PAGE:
Legislature(2013 - 2014)CAPITOL 120
04/03/2013 01:00 PM JUDICIARY
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|Confirmation Hearing(s): || Alaska Judicial Council|
* first hearing in first committee of referral
= bill was previously heard/scheduled
= bill was previously heard/scheduled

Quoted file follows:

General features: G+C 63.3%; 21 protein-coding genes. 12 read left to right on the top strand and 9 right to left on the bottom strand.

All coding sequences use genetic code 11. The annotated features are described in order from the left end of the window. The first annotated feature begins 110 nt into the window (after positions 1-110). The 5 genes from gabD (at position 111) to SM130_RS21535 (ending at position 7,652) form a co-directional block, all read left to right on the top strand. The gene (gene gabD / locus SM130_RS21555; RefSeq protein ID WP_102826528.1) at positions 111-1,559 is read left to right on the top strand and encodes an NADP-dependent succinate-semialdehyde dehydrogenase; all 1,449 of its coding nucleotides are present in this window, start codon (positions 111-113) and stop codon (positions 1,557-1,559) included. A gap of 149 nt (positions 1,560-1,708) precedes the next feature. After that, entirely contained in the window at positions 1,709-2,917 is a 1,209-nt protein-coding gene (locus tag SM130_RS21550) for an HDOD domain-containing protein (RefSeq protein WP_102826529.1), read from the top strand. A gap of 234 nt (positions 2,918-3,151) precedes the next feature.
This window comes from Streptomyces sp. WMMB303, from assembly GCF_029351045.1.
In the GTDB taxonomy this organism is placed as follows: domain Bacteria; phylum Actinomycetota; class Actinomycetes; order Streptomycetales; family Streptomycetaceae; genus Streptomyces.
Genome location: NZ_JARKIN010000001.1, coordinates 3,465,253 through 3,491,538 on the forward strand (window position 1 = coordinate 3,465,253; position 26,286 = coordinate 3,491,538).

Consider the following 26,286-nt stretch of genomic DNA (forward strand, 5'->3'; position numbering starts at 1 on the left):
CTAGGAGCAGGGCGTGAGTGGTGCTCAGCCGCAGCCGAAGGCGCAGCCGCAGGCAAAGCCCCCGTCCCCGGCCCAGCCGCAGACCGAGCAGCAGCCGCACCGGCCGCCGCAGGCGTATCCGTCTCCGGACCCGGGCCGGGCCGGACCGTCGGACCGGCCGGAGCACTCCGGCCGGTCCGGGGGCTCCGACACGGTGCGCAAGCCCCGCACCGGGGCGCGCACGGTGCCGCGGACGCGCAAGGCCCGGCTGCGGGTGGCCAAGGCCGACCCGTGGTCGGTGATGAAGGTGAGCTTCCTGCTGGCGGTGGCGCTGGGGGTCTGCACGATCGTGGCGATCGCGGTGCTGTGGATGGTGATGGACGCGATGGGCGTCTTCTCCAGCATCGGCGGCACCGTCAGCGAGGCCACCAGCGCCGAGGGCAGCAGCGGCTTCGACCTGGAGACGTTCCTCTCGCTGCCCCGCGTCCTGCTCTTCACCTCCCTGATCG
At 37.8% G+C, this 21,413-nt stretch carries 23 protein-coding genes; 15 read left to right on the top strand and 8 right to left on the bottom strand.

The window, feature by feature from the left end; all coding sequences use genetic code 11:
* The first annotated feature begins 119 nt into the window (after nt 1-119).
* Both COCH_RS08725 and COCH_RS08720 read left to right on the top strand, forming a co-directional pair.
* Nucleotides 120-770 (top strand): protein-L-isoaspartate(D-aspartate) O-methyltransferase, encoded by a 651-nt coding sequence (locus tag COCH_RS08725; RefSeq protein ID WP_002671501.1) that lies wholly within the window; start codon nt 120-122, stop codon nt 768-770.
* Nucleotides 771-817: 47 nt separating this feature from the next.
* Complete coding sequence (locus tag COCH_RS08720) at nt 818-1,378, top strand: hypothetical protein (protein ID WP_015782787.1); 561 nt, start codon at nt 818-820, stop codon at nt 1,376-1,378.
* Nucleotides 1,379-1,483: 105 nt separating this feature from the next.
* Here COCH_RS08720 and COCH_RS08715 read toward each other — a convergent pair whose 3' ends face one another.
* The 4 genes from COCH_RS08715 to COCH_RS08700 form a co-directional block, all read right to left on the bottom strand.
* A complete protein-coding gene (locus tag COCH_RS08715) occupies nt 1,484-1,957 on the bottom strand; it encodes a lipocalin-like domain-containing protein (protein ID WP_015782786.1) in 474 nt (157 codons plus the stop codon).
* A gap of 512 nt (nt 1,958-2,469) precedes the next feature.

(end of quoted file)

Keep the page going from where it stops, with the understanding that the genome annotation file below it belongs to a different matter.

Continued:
ALASKA STATE LEGISLATURE HOUSE JUDICIARY STANDING COMMITTEE April 3, 2013 1:02 p.m. MEMBERS PRESENT Representative Wes Keller, Chair Representative Bob Lynn, Vice Chair Representative Neal Foster Representative Gabrielle LeDoux Representative Charisse Millett Representative Lance Pruitt Representative Max Gruenberg MEMBERS ABSENT All members present OTHER LEGISLATORS PRESENT Senator Fred Dyson COMMITTEE CALENDAR CONFIRMATION HEARING(S): Alaska Judicial Council David Parker - Wasilla - CONFIRMATION(S) ADVANCED HOUSE BILL NO. 178 "An Act relating to certain crimes involving controlled substances; and providing for an effective date." - HEARD & HELD HOUSE JOINT RESOLUTION NO. 10 Proposing amendments to the Constitution of the State of Alaska creating a transportation infrastructure fund. - HEARD & HELD HOUSE BILL NO. 173 "An Act defining 'medically necessary abortion' for purposes of making payments under the state Medicaid program." - SCHEDULED BUT NOT HEARD PREVIOUS COMMITTEE ACTION BILL: HB 178 SHORT TITLE: RECLASSIFYING CERTAIN DRUG OFFENSES SPONSOR(S): REPRESENTATIVE(S) ISAACSON 03/20/13 (H) READ THE FIRST TIME - REFERRALS 03/20/13 (H) JUD, FIN 04/03/13 (H) JUD AT 1:00 PM CAPITOL 120 BILL: HJR 10 SHORT TITLE: CONST. AM: TRANSPORTATION FUND SPONSOR(S): REPRESENTATIVE(S) P.WILSON 02/15/13 (H) READ THE FIRST TIME - REFERRALS 02/15/13 (H) TRA, JUD, FIN 02/26/13 (H) TRA AT 1:00 PM BARNES 124 02/26/13 (H) Moved Out of Committee 02/26/13 (H) MINUTE(TRA) 02/27/13 (H) TRA RPT 6DP 02/27/13 (H) DP: LYNN, FEIGE, ISAACSON, GATTIS, KREISS-TOMKINS, P.WILSON 04/03/13 (H) JUD AT 1:00 PM CAPITOL 120 WITNESS REGISTER DAVID PARKER, Appointee Alaska Judicial Council (AJC) Wasilla, Alaska POSITION STATEMENT: Testified as appointee to the Alaska Judicial Council (AJC). REPRESENTATIVE DOUG ISAACSON Alaska State Legislature Juneau, Alaska POSITION STATEMENT: Sponsor of HB 178. CHARLES KOPP, Staff Senator Fred Dyson Alaska State Legislature Juneau, Alaska POSITION STATEMENT: Provided comments regarding HB 178 on behalf of Senator Dyson, sponsor of SB 56, the Senate companion bill. FORREST DUNBAR Attorney at Law Anchorage, Alaska POSITION STATEMENT: Provided comments during discussion of HB 178. NEISJE STEINKRUGER Fairbanks, Alaska POSITION STATEMENT: During discussion of HB 178, provided comments as a former Alaska Superior Court judge. CARMEN GUTIERREZ, Co-chair Alaska Prisoner Re-entry Task Force Criminal Justice Working Group University of Alaska Anchorage (UAA) Anchorage, Alaska POSITION STATEMENT: Provided comments during discussion of HB 178. RICHARD ALLEN, Director Anchorage Office Office of Public Advocacy (OPA) Department of Administration (DOA) Anchorage, Alaska POSITION STATEMENT: Provided comments during discussion of HB 178. WALT MONEGAN, President & CEO Alaska Native Justice Center Anchorage, Alaska POSITION STATEMENT: Asked that HB 178 be passed from committee. ROBIN SMITH Anchorage, Alaska POSITION STATEMENT: Called HB 178 an excellent bill and expressed hope that the committee would pass it. RICHARD SVOBODNY, Deputy Attorney General Central Office Criminal Division Department of Law (DOL) Juneau, Alaska POSITION STATEMENT: Expressed concerns with HB 178. REPRESENTATIVE PEGGY WILSON Alaska State Legislature Juneau, Alaska POSITION STATEMENT: Sponsor of HJR 10. ACTION NARRATIVE 1:02:57 PM CHAIR WES KELLER called the House Judiciary Standing Committee meeting to order at 1:02 p.m. Representatives Keller, Lynn, Millett, and Gruenberg were present at the call to order. Representatives Foster, LeDoux, and Pruitt arrived as the meeting was in progress. Senator Dyson was also in attendance. ^Confirmation Hearing(s): ^Alaska Judicial Council CONFIRMATION HEARING(S): Alaska Judicial Council 1:03:15 PM CHAIR KELLER announced that the first order of business would be consideration of the appointment of David Parker to the Alaska Judicial Council (AJC). 1:03:23 PM DAVID PARKER, Appointee, Alaska Judicial Council (AJC), relayed that the Alaska Judicial Council (AJC) is of great interest to him and he has been considering seeking appointment to it for quite some time. He mentioned that he is a former law enforcement officer, is quite familiar with the Alaska Court System (ACS), is interested in continuing to serve the people of Alaska, and believes he could bring a fair and unbiased approach to the selection of candidates for Alaska's judicial positions. CHAIR KELLER reminded members that signing the reports regarding appointments to boards and commissions in no way reflects individual members' approval or disapproval of the appointees, and that the nominations are merely forwarded to the full legislature for confirmation or rejection. REPRESENTATIVE MILLETT disclosed that she knows Mr. Parker, and relayed that she is happy to support his appointment. CHAIR KELLER and REPRESENTATIVE GRUENBERG indicated favor with Mr. Parker's appointment. 1:08:25 PM REPRESENTATIVE LYNN made a motion to advance from committee the nomination of David Parker as appointee to the Alaska Judicial Council. There being no objection, the confirmation was advanced from the House Judiciary Standing Committee. HB 178 - RECLASSIFYING CERTAIN DRUG OFFENSES [Contains brief mention that SB 56 is the Senate companion bill to HB 178.] 1:09:32 PM CHAIR KELLER announced that the next order of business would be HOUSE BILL NO. 178, "An Act relating to certain crimes involving controlled substances; and providing for an effective date." 1:10:05 PM REPRESENTATIVE DOUG ISAACSON, Alaska State Legislature, sponsor of HB 178, noted that SB 56 is the Senate companion bill; offered a quote from written testimony pertaining to that Senate companion bill, and some information about the Department of Corrections (DOC) and its growth in certain inmate populations and costs; and shared his belief that HB 178 - although characterized by some as being soft on crime - "allows" offenders to reform, would reduce Alaska's recidivism rates, and is compatible with the Department of Corrections' goals. Characterizing HB 178 as a very important bill, and asserting that Alaska's existing drug laws have not been effective at changing behaviors, he said the bill "is motivated by fiscal responsibility," and offered his understanding that in states that have already similarly changed their controlled-substance laws, there has been a decrease in certain inmate populations. Specifically, HB 178 is proposing to alter the statutes outlining what constitutes the class C felony crime of misconduct involving a controlled substance in the fourth degree, and what constitutes the class A misdemeanor crime of misconduct involving a controlled substance in the fifth degree, such that possession [of less than 15 tablets, ampules, or syrettes containing a schedule IA controlled substance or a schedule IIA controlled substance, or one or more preparations, compounds, mixtures, or substances of an aggregate weight of less than three grams of any schedule IA controlled substance except for heroin, or any schedule IIA controlled substance except for lysergic acid diethylamide (LSD),] would be a class A misdemeanor, rather than a class C felony, unless the person was previously convicted [two or more times within the preceding five years of any of the crimes of misconduct involving a controlled substance in the first through fifth degrees]. REPRESENTATIVE ISAACSON, in conclusion, spoke of some of the difficulties and restrictions faced by those convicted of felony-level crimes; indicated a belief that first-time offenders shouldn't be charged with a felony-level crime, and that people convicted of felony-level crimes then become lifelong wards of the state; and opined that HB 178 would provide a humane, realistic, and practical approach to illegal drug possession, would benefit offenders, and would save the state millions of dollars but wouldn't impede law enforcement's ability to pursue repeat offenders or those who distribute controlled substances. In response to questions, he also indicated a belief that people convicted of the crimes of misconduct involving a controlled substance are not violent, that possessing only the [aforementioned proposed] amounts of controlled substances means that the person is not attempting to distribute, that all proposed statutory changes should be viewed in terms of addressing problems with the state's correctional system, and that adoption of HB 178 would assist all offenders of Alaska's controlled-substance laws regardless of race. 1:25:22 PM CHARLES KOPP, Staff, Senator Fred Dyson, Alaska State Legislature, on behalf of Senator Dyson, sponsor of the aforementioned Senate companion bill, commented on his past work as a former law enforcement officer, and offered his belief that HB 178 would "substantially alleviate the negative impact, disproportionate impact, to Alaska Natives in [Alaska's] prison system," but would neither interfere with the ability of law enforcement officers to arrest drug traffickers/distributors, nor result in any controlled substances being made legal. He, too, noted that HB 178's proposed changes address repeat offenders, in that offenders of the bill's proposed crime of misconduct involving a controlled substance in the fourth degree who've been previously convicted two or more times within the preceding five years of any of the crimes of misconduct involving a controlled substance in the first through fifth degrees, would be subject to a class C felony. MR. KOPP - offering a hypothetical example involving an individual in a remote location possessing a small amount of a schedule IA or a schedule IIA controlled substance for personal use in an emergency situation - expressed concern that under current law, illegal possession of any amount, regardless of how small the amount, of either a schedule IA controlled substance or a schedule IIA controlled substance [except for any of the cathinones listed under AS 11.71.150(e)(11)-(15),] would be a class C felony. He opined that the legislature should make sure that Alaska's "criminal law 'aflects' blame-worthy conduct to the degree that it's classified rather than relying on discretion within the system to 'pull it down to where what we would hope it would be charged'"; and relayed his understanding that HB 178 is supported by the Alaska Mental Health Board (AMHB) and the Advisory Board on Alcoholism and Drug Abuse (ABADA), and by [various individuals] involved with the criminal justice system. MR. KOPP, too, explained that HB 178 is proposing to alter the statutes outlining what constitutes the class C felony crime of misconduct involving a controlled substance in the fourth degree, and what constitutes the class A misdemeanor crime of misconduct involving a controlled substance in the fifth degree, such that possession [of less than 15 tablets, ampules, or syrettes containing a schedule IA controlled substance or a schedule IIA controlled substance, or one or more preparations, compounds, mixtures, or substances of an aggregate weight of less than three grams of any schedule IA controlled substance except for heroin, or any schedule IIA controlled substance except for lysergic acid diethylamide (LSD), would be a class A misdemeanor, rather than a class C felony]. In conclusion, he indicated that HB 178 was modeled on Wyoming law, asserted that that Wyoming law has resulted in Wyoming having crime rates lower than Alaska has, and commented on some of the difficulties and restrictions faced by those convicted of felony-level crimes. 1:31:54 PM FORREST DUNBAR, Attorney at Law, noted that he's been working with Representative Isaacson's office and Senator Dyson's office, and referred to a PowerPoint presentation he'd prepared illustrating information he'd researched. He offered his understanding that HB 178 would significantly reduce the State's costs but would not impede law enforcement officers' ability to charge distributors with a felony-level crime. He then shared some of the information he'd gathered regarding the DOC, prison populations and costs in Alaska and Wyoming, and what can sometimes occur in court; commented on some of the difficulties and restrictions faced by those convicted of felony-level crimes; indicated a belief that people convicted of the crimes of misconduct involving a controlled substance are not violent, that altering the statutes as HB 178 proposes would result in savings of both time and money for the state, that the penalties for a misdemeanor-level crime are sufficiently severe to provide offenders with the incentive to seek and complete treatment, and that the bill wouldn't have a large impact on public safety; acknowledged that he'd taken certain fiscal projections and altered them to reflect possible savings to the state as a result of passage of the bill; and ventured that HB 178 would reduce Alaska's recidivism rates and [probation/parole officer] caseloads, particularly in Anchorage. 1:45:25 PM NEISJE STEINKRUGER, noting that she is a former superior court judge and prior to that was in private practice and has worked as both a public defender and as an attorney within the Department of Law (DOL), observed that in what she referred to as the state's "tough on crime" system, it's been the trend over the last 25 years to make a lot of behavior a felony - either initially or via amendment - as if misdemeanor crimes aren't considered serious crimes. Felony cases, however, require a lot more from the criminal justice system than misdemeanor cases, and at greater cost in terms of personnel, money, time, and jury pools, particularly in rural Alaska, regardless that [in some aspects] felony cases in rural Alaska are often treated more like misdemeanor cases. Nonetheless, when looking at laws addressing a particular behavior, one of the questions that must be considered is whether that behavior warrants a felony charge and its associated greater costs. MS. STEINKRUGER explained that judges look at the individual circumstances of each case, and what she found in her experience is that people who've been charged with possessing a controlled substance often also have mental health issues, as well as issues with employment, and thus one of the roles of the court is to consider what types of treatment would be proper to provide or arrange for in order to address such issues. She expressed favor with the legislature's consideration of [Alaska's controlled-substance laws]; assured the committee that the criminal justice system does indeed take misdemeanor crimes seriously; and offered her belief that the penalties, treatments, and costs associated with felony-level crimes should be reserved for the worst offenders. 1:54:53 PM CARMEN GUTIERREZ, Co-chair, Alaska Prisoner Re-entry Task Force, Criminal Justice Working Group, University of Alaska Anchorage (UAA) - after mentioning that she used to serve as deputy commissioner for the Department of Corrections (DOC) - provided statistics regarding the DOC, its populations, its costs, and its recidivism rates, to illustrate that Alaskans are not currently receiving good value for their criminal-justice dollars; commented on some of the difficulties and restrictions faced by those convicted of felony-level crimes; offered her understanding that the court already has the discretionary authority to order, as a condition of probation, assessment and subsequent treatment for those convicted of misdemeanor-level crimes; and indicated a belief that people convicted of the crimes of misconduct involving a controlled substance are not violent, that not all people convicted of a crime of misconduct involving a controlled substance for the first time are addicts, and that the state's limited treatment resources should be reserved for those who have demonstrated that they are addicts. In conclusion, she characterized HB 178 as an important piece of legislation, and ventured that its proposed changes constitute a very sound public-safety-minded approach and would address Alaska's problems with recidivism in a meaningful fashion. 2:09:43 PM RICHARD ALLEN, Director, Anchorage Office, Office of Public Advocacy (OPA), Department of Administration (DOA), after mentioning that prior to working for the OPA, he'd prosecuted hundreds of felony cases as a prosecutor in Kenai, indicated that HB 178 would likely have an impact on the OPA and its clients. He, too, commented on some of the difficulties and restrictions faced by those convicted of felony-level crimes, and offered his belief that passage of HB 178 would allow the OPA to use less experienced and therefore less expensive attorneys, would save the State of Alaska considerable resources, would have a positive impact on the lives and families of OPA clients, would reduce resulting litigation and associated costs, but likely wouldn't have any negative impact on public safety. 2:12:10 PM WALT MONEGAN, President & CEO, Alaska Native Justice Center - after mentioning that he's a retired law enforcement officer - offered his belief that passage of the HB 178 would provide for a more measured response to individuals arrested for possessing [certain amounts of either a schedule IA or a schedule IIA] controlled substance, but do so while still providing for offender accountability; ventured that existing law, rather than reducing crime, is only creating more criminals, given the detrimental impact being convicted of a felony can have on one's life and future; and asked that HB 178 be passed from committee as a better law for a better society. 2:14:22 PM ROBIN SMITH called HB 178 an excellent bill, and expressed her hope that the committee would pass it. MR. KOPP, in conclusion, characterized HB 178 as a smart justice solution, one that would positively impact the next generation of Alaskans in a sustainable fashion. REPRESENTATIVE FOSTER commented on some of the difficulties and restrictions faced in rural Alaska by those convicted of felony- level crimes, and expressed his support for HB 178. CHAIR KELLER mentioned that representatives from the DOC, the Scientific Crime Detection Laboratory ("Crime Lab"), the Public Defender Agency (PDA), and the Division of Alaska State Troopers were available to answer questions. 2:17:59 PM RICHARD SVOBODNY, Deputy Attorney General, Central Office, Criminal Division, Department of Law (DOL), explained that the DOL has concerns with HB 178 - concerns expressed by himself and representatives from the Juneau Police Department (JPD), the Anchorage Police Department (APD), and the Alaska Police Officers Association (APOA) during hearings on the Senate companion bill - but is amenable to working during the interim to alleviate those concerns. For example, although some have asserted that the bill would result in the statutes addressing the crime of possessing a small amount of a schedule IA or a schedule IIA controlled substance becoming equivalent to the statutes addressing the crime of driving under the influence (DUI), wherein a third [or subsequent] conviction would be a felony, there are substantial differences between those DUI statutes and what the bill is proposing for the controlled- substance statutes. First, under the DUI statutes, there are mandatory minimum sentences for a first, second, third, fourth, fifth, and sixth offense, but the bill isn't proposing any such sentencing scheme for the controlled-substance statutes. Second, for a third or subsequent offense to be a felony under the DUI statutes, the previous convictions would have had to occur within the preceding ten years, whereas under the bill, the previous convictions would have had to occur within the preceding five years; this means that a third or even subsequent offense would continue to be only a misdemeanor if the previous convictions occurred more than five years prior. Third, and most importantly, under the DUI statues, some form of [assessment/treatment] is required for even a first offense, but the bill isn't proposing any such requirement for the controlled-substance statutes. MR. SVOBODNY surmised that one of the reasons the legislature made possession of a schedule IA or a schedule IIA controlled substance a class C felony was because when a person is convicted of such - even if he/she isn't sentenced to serve any period of incarceration because it's his/her first offense - he/she is then subject to probation and thus supervised to ensure compliance with any treatment requirements. Also, one of the unintended consequences of making the changes proposed by the bill would be the removal of any incentive to participate in a therapeutic court program, because experience garnered through the Anchorage Wellness Felony Drug Court and the Bethel Therapeutic Court, for example, shows that when people [arrested for misconduct involving a controlled substance crimes] are given the choice of participating in a therapeutic court program, they prefer to instead take their chances in regular court. Should the committee choose to go ahead with the changes proposed by the bill, the committee may wish to address this unintended consequence, he suggested. In response to a question, he ventured that perhaps the people are being advised by their defense attorneys to eschew therapeutic court because the requirements of such a program, generally lasting 18 months, can be difficult to comply with. 2:28:15 PM MR. SVOBODNY, with regard to some of the DOC's statistics, pointed out that those illustrating an increase in the populations of offenders convicted of the class C felony crime of misconduct involving a controlled substance in the fourth degree also include a lot of people who were initially charged with a class B felony or a class A felony controlled substance crime but who then entered into a plea agreement for the lesser charge. Furthermore, although prosecutors are currently willing to reduce a class A felony charge down to a class C felony charge, for example, they would be unwilling to reduce a class A felony charge all the way down to a class A misdemeanor charge. Another unintended consequence of the changes proposed by the bill would be an increase in the number of what he referred to as "bifurcated trials" that would be necessary, because the courts have held that such are required when a particular offense is dependent upon previous convictions. Furthermore, because the language in the bill specifies that those previous convictions could be based on another jurisdiction's laws or ordinances with elements "similar" to those outlined in AS 11.71.010 - AS 11.71.050, the issue of whether the elements really are similar must then also be litigated in each case. MR. SVOBODNY indicated that there is also a concern regarding the proposed threshold amount for LSD - the schedule IIA controlled substance outlined in AS 11.71.150(b)(12) - because it could be difficult to determine just what amount of LSD is involved in any given situation depending on the delivery mechanism used - blotter paper and Jell-O shots being a couple of examples of such; the bill should therefore also include some way of addressing that issue. Furthermore, although the bill stipulates amounts for which there will be a presumption that the controlled substance in question is not intended for distribution, depending on the particular controlled substance, the proposed amounts may not really be what the legislature wants to consider as being possessed just for one's personal use, particularly given the very high retail value of even very small amounts of certain schedule IA and schedule IIA controlled substances. 2:33:18 PM MR. SVOBODNY, acknowledging that the bill's proposed changes constitute a public policy determination for the legislature to make, relayed in conclusion that his comments merely highlight possible unintended consequences of the bill and areas of the bill that could be improved. In response to a question regarding the aforementioned hypothetical example proffered by Mr. Kopp involving an individual in a remote location possessing a small amount of a schedule IA or a schedule IIA controlled substance for personal use in an emergency situation, Mr. Svobodny said he knows of no one who's been in such a situation who's ever been charged with the class C felony crime of misconduct involving a controlled substance in the fourth degree, and relayed that after a brief search of existing statute, he was unable to find anything addressing the expiration dates on prescribed medications. [HB 178 was held over.] The committee took an at-ease from 2:35 p.m. to 2:36 p.m. HJR 10 - CONST. AM: TRANSPORTATION FUND 2:36:58 PM CHAIR KELLER announced that the final order of business would be HOUSE JOINT RESOLUTION NO. 10, Proposing amendments to the Constitution of the State of Alaska creating a transportation infrastructure fund. 2:37:15 PM REPRESENTATIVE PEGGY WILSON, Alaska State Legislature, sponsor, remarking on existing and anticipated losses of federal transportation funding and on Alaska's backlog of transportation projects and associated deferred maintenance projects, explained that [if passed by the legislature,] HJR 10 would place before the voters a proposed amendment to the Alaska State Constitution establishing a dedicated fund - in the form of a transportation infrastructure fund - that could then be used to fund such projects. Alaska must reduce its dependence on federal funds for its transportation projects, particularly given that federal funds overall are diminishing. [Legislative passage and voter approval of] HJR 10 would provide a means of meeting Alaska's ever-growing transportation needs. Research of those needs has been conducted, and members' packets contain resulting information, she noted. REPRESENTATIVE P. WILSON proffered that in order to adequately meet Alaska's transportation funding needs, in addition to establishing a dedicated transportation infrastructure fund - as HJR 10 would do if passed by the legislature and approved by the voters - the State must also maintain existing funding levels, and provide 100 percent of the funding for more projects, thereby reducing overall costs. She assured members that HJR 10 is not intended to diminish Alaska's partnership with the federal government. Instead, the intention is to provide for a dedicated revenue stream that would allow more of Alaska's transportation projects to be completed in a more-timely and less-expensive fashion. REPRESENTATIVE P. WILSON offered her understanding that HJR 10's proposed transportation infrastructure fund would first have $2 billion appropriated to it [via other pending legislation], and could then receive yearly legislative appropriations derived from transportation-related taxes and fees; the amount then held in the proposed fund could also increase as returns on any investments compound. She noted that members' packets contain a spreadsheet produced by Legislative Finance Division estimating the yearly balance and the yearly amount that would then be available for appropriation. Offering her understanding that former Governor Hickel was in favor of a dedicated transportation infrastructure fund, Representative P. Wilson opined, "Alaska needs to take action now; the future of the economic and social wellbeing of Alaskan citizens is critical, and ... critically dependent on a reliable transportation system." The changes proposed by HJR 10 are needed in order to create and maintain a modern, reliable transportation system in Alaska, in turn attracting additional economic investment in the state and thereby also increasing the state's general fund (GF). 2:45:31 PM REPRESENTATIVE P. WILSON, noting that past iterations of HJR 10 have been heard by the committee, mentioned that members' packets include letters of support, as well as a list of supporters, and that other pending legislation would address how the proposed transportation infrastructure fund would be managed and how and to whom the funds could then be distributed In conclusion, she asked that HJR 10 - placing before the voters a proposed amendment to the Alaska State Constitution establishing a dedicated transportation infrastructure fund - be moved from committee. REPRESENTATIVE FOSTER remarked that Alaska's airports and the Alaska Marine Highway System (AMHS) are also part of the state's transportation system. REPRESENTATIVE P. WILSON, in response to questions, opined that regardless of what's occurring with the economy, Alaska's transportation infrastructure must be maintained, and thus a dedicated transportation infrastructure fund is needed. REPRESENTATIVE GRUENBERG expressed concern with altering the Alaska State Constitution in order to provide for a dedicated fund, particularly given that providing for such via statute instead would ensure that the legislature itself could then make any necessary future changes. Also, providing for one dedicated fund pertaining to spending in the Alaska State Constitution could lead to other such funds being proposed as well. He relayed that he didn't think HJR 10's proposal was appropriate, and he would therefore be voting against it. REPRESENTATIVE P. WILSON, in response to questions and comments, offered her understanding that under the proposed legislation, the aforementioned initial $2 billion would never be available for appropriation; pointed out that all of Alaska's citizens would benefit from the state having and appropriating from such a fund; confirmed that appropriations from the proposed dedicated transportation infrastructure fund would be discretionary rather than mandatory; and again remarked on existing and anticipated losses of federal transportation funding, upon which the state currently relies heavily. REPRESENTATIVE MILLETT expressed her support for HJR 10. 2:58:34 PM REPRESENTATIVE MILLETT made a motion to adopt Amendment 1, labeled 28-LS0133\U.1, Martin, 3/29/13, which read: Page 2, line 2: Delete "studded" Page 2, line 7: Delete "studded" CHAIR KELLER objected. REPRESENTATIVE P. WILSON, in response to a question, explained that adoption of Amendment 1 would ensure that all tire taxes are included. 2:59:42 PM CHAIR KELLER removed his objection, observed that there were no further objections, and announced that Amendment 1 was adopted. CHAIR KELLER offered his understanding of what ballot question the voters would be addressing should HJR 10 be adopted by the legislature: "to not only take money out of a savings account and to build the fund, but whether or not they want to tax themselves and use those taxes in a dedicated fashion." REPRESENTATIVE P. WILSON clarified, "Actually, there won't be any increased taxes to the voters." CHAIR KELLER countered, "We're asking the people of Alaska if they want to direct that money, in their taxes - and it is taxes ... even if it's in savings because it's the people of Alaska's money; so that is the question that we are proposing putting before the people of Alaska." [HJR 10, as amended, was held over.] 3:01:35 PM ADJOURNMENT There being no further business before the committee, the House Judiciary Standing Committee meeting was adjourned at 3:01 p.m.